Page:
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Monday, December 6, 2021
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HomeOpinionEditorialAS WE SEE IT: Increased highway sign cost is too much

AS WE SEE IT: Increased highway sign cost is too much

If you are one of the businesses that advertises on highway signs along I-64, you may soon find yourself priced out of the market by a move from the Kentucky Transportation Cabinet that could increase costs for the signage up to four times, and triple the installation costs for each sign.

The costs for hotels, restaurants, and gas stations to get one of those slots on the blue highway signs could double, from $600 per year, per sign, to $1,200 per year, per sign. When you consider that this includes signs at exits for each direction, and that these include both highway signs and signs right at the exit providing general directions to the establishment, that starts to add up to a lot of cash for the businesses involved – and for the state. 

The costs for signage pointing the way to tourist attractions and related locations, though, could increase from $300 per year to $1,200 as well. While this puts them at the same costs as signage for restaurants and gas, the natural areas, museums, and other attractions that used to be offered signage at a discounted rate rarely turn the same kind of profits as other highway businesses. That means quadrupling their costs to announce themselves to visitors could have a big impact on whether they purchase signs for another year. 

While it’s more modest overall, the cost to put up one of the signs, should you decide to purchase one at $1,200, has also increased. That price has gone from $100 per sign for installation to $300 per sign. 

The state’s reason for requesting an increase is spelled out in the proposed regulation. 

It reads, in part, “The necessity for the establishment or increase in the fees is due to the fact that the fees have not been adjusted since the administrative regulation became effective. In more than a decade of effectiveness, this administrative regulation has fallen behind in maintaining competitive fees… (compared to) fees collected by sister states.”

In essence, the state hasn’t updated any of their fees to account for inflation or increased costs over the last ten years, and now they are trying to play catch-up. 

It’s a catch-up that could net the state a handy little profit too. David Thompson, with the Kentucky Press Association, did a little math the other night based on one exit on I-64, toward Frankfort and Versailles. He counted a total of 26 ad signs. That totals up to $31,200 for the state, for one direction. If you count the signs on both the eastbound and westbound lanes you are looking at $62,400. That’s for one exit. At exit 125 in Georgetown, he noted, there are 29 total signs, for $34,800 a year – in each direction – for the single exit.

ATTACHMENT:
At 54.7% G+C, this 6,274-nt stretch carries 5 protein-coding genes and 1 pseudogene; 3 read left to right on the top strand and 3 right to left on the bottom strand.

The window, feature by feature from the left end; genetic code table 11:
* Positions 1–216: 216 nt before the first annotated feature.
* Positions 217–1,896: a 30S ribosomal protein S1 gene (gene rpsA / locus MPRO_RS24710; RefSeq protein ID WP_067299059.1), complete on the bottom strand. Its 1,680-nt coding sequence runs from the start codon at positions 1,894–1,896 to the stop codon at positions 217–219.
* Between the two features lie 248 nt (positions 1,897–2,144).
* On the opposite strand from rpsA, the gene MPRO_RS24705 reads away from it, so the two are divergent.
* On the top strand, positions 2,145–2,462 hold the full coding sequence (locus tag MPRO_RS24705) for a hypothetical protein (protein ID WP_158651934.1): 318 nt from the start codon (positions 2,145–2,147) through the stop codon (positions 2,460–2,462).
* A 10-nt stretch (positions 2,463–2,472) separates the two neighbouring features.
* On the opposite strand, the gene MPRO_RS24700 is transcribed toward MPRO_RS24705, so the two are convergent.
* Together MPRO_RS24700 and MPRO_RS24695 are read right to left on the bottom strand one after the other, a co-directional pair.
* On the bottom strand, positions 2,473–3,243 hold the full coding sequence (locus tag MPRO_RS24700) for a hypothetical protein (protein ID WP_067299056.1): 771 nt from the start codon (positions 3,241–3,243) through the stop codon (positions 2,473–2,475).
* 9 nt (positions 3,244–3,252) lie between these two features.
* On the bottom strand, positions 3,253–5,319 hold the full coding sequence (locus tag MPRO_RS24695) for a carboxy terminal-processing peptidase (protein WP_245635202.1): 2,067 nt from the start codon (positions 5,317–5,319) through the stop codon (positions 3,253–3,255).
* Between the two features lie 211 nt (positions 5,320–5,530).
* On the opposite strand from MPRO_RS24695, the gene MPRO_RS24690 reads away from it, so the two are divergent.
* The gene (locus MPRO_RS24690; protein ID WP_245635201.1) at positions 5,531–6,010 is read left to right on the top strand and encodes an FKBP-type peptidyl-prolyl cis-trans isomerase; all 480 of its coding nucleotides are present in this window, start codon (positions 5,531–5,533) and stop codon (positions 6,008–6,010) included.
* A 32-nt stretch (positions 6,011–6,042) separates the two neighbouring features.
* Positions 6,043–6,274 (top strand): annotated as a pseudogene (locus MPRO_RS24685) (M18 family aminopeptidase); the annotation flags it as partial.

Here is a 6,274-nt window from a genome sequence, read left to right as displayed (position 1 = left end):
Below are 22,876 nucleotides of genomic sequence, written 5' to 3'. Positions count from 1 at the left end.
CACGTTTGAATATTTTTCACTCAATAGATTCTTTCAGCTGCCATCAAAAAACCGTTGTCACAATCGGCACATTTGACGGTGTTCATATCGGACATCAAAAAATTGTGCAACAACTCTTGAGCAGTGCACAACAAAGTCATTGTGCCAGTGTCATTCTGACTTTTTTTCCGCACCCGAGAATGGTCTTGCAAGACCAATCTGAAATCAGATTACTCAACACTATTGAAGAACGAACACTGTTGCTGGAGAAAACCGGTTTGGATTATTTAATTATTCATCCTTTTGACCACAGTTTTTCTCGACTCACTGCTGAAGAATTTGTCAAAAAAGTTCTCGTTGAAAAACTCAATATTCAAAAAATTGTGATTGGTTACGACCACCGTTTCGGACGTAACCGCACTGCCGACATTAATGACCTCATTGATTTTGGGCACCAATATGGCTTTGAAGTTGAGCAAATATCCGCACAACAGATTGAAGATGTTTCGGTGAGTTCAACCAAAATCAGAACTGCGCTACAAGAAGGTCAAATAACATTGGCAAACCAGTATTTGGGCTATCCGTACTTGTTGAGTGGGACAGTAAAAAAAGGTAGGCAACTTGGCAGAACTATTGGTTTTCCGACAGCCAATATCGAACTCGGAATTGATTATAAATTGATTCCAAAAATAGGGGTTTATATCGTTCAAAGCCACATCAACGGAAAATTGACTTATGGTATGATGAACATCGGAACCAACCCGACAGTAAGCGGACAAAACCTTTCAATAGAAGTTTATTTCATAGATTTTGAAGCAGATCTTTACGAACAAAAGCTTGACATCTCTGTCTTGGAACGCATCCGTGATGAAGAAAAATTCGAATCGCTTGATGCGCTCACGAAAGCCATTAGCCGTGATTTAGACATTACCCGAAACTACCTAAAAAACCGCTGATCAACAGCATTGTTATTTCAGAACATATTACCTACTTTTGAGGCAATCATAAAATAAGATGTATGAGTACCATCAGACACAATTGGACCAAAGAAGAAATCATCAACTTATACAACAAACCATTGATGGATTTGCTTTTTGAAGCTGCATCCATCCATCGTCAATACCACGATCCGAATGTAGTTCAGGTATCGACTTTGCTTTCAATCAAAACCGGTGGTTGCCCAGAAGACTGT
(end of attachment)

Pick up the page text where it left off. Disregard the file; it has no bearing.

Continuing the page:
When you multiply that by the number of towns and exits across the state, it adds up to a tidy windfall for the transportation cabinet. 

And it’s understandable that, eventually, costs may have to go up. You can’t continue selling things at the same price they were when your material and labor costs were much cheaper

But you can’t expect businesses to pay for ten years of neglect on the state’s part all at once. Especially in the midst of a pandemic when businesses are struggling to bounce back from the previous year’s shutdowns and quarantines. 

The cabinet will hold a public hearing on the proposed regulation on November 22, with comments accepted until midnight, November 30. 

The Kentucky Travel Industry Association and other industry groups are bound to attend that meeting, in an attempt to sway transportation cabinet plans for their members’ benefit, and right now we support that push. 

While an increase might be needed, it needs to be a more modest increase; at least for now. The costs for signs pointing to tourist locations, attractions, and non-profits need to stay at a discounted rate too. These not only enrich the lives of Kentuckians and visitors who travel the state’s highways, they also draw in visitors who might purchase food or refreshments from local businesses around the attraction. 

We can’t support this plan as long as it will have the outsized impact on our small businesses that it currently seems it will. 

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